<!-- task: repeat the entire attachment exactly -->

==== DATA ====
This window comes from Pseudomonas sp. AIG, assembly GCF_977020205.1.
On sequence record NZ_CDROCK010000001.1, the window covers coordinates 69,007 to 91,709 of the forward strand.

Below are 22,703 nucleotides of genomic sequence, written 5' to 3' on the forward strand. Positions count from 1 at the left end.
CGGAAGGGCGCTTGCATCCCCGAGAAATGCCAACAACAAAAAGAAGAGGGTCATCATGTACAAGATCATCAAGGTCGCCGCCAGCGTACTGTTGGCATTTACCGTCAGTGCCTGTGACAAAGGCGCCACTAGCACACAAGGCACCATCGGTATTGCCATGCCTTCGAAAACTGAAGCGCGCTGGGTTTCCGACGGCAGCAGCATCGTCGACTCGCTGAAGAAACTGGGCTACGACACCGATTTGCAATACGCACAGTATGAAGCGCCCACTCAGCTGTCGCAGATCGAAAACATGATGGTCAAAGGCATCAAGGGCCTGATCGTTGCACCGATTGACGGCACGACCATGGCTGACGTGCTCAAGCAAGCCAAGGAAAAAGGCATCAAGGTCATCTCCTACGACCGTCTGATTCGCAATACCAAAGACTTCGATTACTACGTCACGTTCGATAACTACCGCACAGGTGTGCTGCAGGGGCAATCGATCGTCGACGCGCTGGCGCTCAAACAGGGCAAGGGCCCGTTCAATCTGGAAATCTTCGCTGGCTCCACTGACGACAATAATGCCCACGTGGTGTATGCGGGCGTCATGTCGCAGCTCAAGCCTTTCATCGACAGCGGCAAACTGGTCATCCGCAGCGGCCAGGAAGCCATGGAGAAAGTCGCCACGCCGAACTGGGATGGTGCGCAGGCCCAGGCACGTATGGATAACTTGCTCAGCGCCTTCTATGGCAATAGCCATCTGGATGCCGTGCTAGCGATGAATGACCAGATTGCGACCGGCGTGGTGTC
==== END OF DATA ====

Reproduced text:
This window comes from Pseudomonas sp. AIG, assembly GCF_977020205.1.
On sequence record NZ_CDROCK010000001.1, the window covers coordinates 69,007 to 91,709 of the forward strand.

Below are 22,703 nucleotides of genomic sequence, written 5' to 3' on the forward strand. Positions count from 1 at the left end.
CGGAAGGGCGCTTGCATCCCCGAGAAATGCCAACAACAAAAAGAAGAGGGTCATCATGTACAAGATCATCAAGGTCGCCGCCAGCGTACTGTTGGCATTTACCGTCAGTGCCTGTGACAAAGGCGCCACTAGCACACAAGGCACCATCGGTATTGCCATGCCTTCGAAAACTGAAGCGCGCTGGGTTTCCGACGGCAGCAGCATCGTCGACTCGCTGAAGAAACTGGGCTACGACACCGATTTGCAATACGCACAGTATGAAGCGCCCACTCAGCTGTCGCAGATCGAAAACATGATGGTCAAAGGCATCAAGGGCCTGATCGTTGCACCGATTGACGGCACGACCATGGCTGACGTGCTCAAGCAAGCCAAGGAAAAAGGCATCAAGGTCATCTCCTACGACCGTCTGATTCGCAATACCAAAGACTTCGATTACTACGTCACGTTCGATAACTACCGCACAGGTGTGCTGCAGGGGCAATCGATCGTCGACGCGCTGGCGCTCAAACAGGGCAAGGGCCCGTTCAATCTGGAAATCTTCGCTGGCTCCACTGACGACAATAATGCCCACGTGGTGTATGCGGGCGTCATGTCGCAGCTCAAGCCTTTCATCGACAGCGGCAAACTGGTCATCCGCAGCGGCCAGGAAGCCATGGAGAAAGTCGCCACGCCGAACTGGGATGGTGCGCAGGCCCAGGCACGTATGGATAACTTGCTCAGCGCCTTCTATGGCAATAGCCATCTGGATGCCGTGCTAGCGATGAATGACCAGATTGCGACCGGCGTGGTGTC